Question: Please defend one of my childhood heroes. My husband says that Michael Landon was fired from Little House on the Prairie because he was a prima donna and control freak. Please tell him that Pa Ingalls was a good man and not some self-important star! Thanks, Televisionary. — Mary G., Canton, Ohio

Televisionary: I'll start with the easiest part of the question first, Mary, since it's, well... easy. Landon was co-creator, star, writer, director and producer on Little House on the Prairie, which enjoyed a long run on NBC from 1974 to 1982. Very few, if any, people had the power to fire him without the show leaving the air; the departure was his decision.

A prima donna? No, from what I can gather, the late Mr. Landon wasn't about being pampered at all. And the only part of "control freak" he might've argued with would be the second word. He liked his control — enough so that TV Guide devoted an entire story to it — but he never denied wanting to be in charge. In fact, he made a career of insisting on just that.

"[O]nly one person can operate a show," Landon told TV Guide in January 1982. "I don't work by committee."

Mind you, that's no rarity in Hollywood, where people may complain if you stand up for yourself, but laugh at you if you don't. Which is worse?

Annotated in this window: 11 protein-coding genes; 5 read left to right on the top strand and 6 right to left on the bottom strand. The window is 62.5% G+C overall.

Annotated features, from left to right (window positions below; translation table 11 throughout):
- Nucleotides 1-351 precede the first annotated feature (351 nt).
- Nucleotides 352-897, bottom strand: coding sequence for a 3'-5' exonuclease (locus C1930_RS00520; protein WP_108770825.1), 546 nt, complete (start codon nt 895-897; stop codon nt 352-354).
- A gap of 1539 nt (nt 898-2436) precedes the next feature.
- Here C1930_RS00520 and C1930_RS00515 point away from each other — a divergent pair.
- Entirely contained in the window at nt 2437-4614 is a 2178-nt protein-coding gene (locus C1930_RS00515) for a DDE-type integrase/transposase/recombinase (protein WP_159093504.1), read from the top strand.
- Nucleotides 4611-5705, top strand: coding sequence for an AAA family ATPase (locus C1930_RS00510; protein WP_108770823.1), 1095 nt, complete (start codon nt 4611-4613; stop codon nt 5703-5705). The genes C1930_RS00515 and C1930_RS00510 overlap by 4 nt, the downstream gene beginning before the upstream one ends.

Landon told tales of standing up to network executives who wanted to make his show more violent when it initially had trouble finding its footing. "I told them no way," he recalled. "There are about six people who live in Walnut Grove. What am I going to do? Grab each of them by the lapels for six weeks? What am I going to do after that?"

The man did have his detractors, of course — show me a successful person who doesn't — but they were all balanced out by friends and co-workers who were with him for years. Overseeing an efficient set sat well with the people who toiled for him. "He doesn't scream," said one. "This is a tough town and there are a lot of directors and producers who abuse people by screaming at them. Mike doesn't do that."

He may have run a tight ship, but there was no "Let them eat cake" nonsense on Landon's set — he wasn't any easier on himself than he was on those who worked for him. Linwood Boomer, who played blind teacher Adam Kendall on the show before going on to create Malcolm in the Middle (and about whom I wrote in a past column), was taken with his new boss's luxury-free ways when he showed up for work. "The first day on location I walked into his dressing room expecting to find a lavish suite, and it was just a little room with bugs," Boomer said. "He smiled and said, 'You like the way the stars live, kid?'"

As for the "self-important" part, no one can argue Landon was the backbone of the show. It was losing audience steadily by the time he announced he'd leave, but his departure from the screen pretty much killed it. NBC launched Little House: A New Beginning in the fall of 1982 and focused it on Laura (Melissa Gilbert) and Almanzo (Dean Butler) after Charles (Landon) and Caroline (Karen Grassle) moved out. It lasted only a season.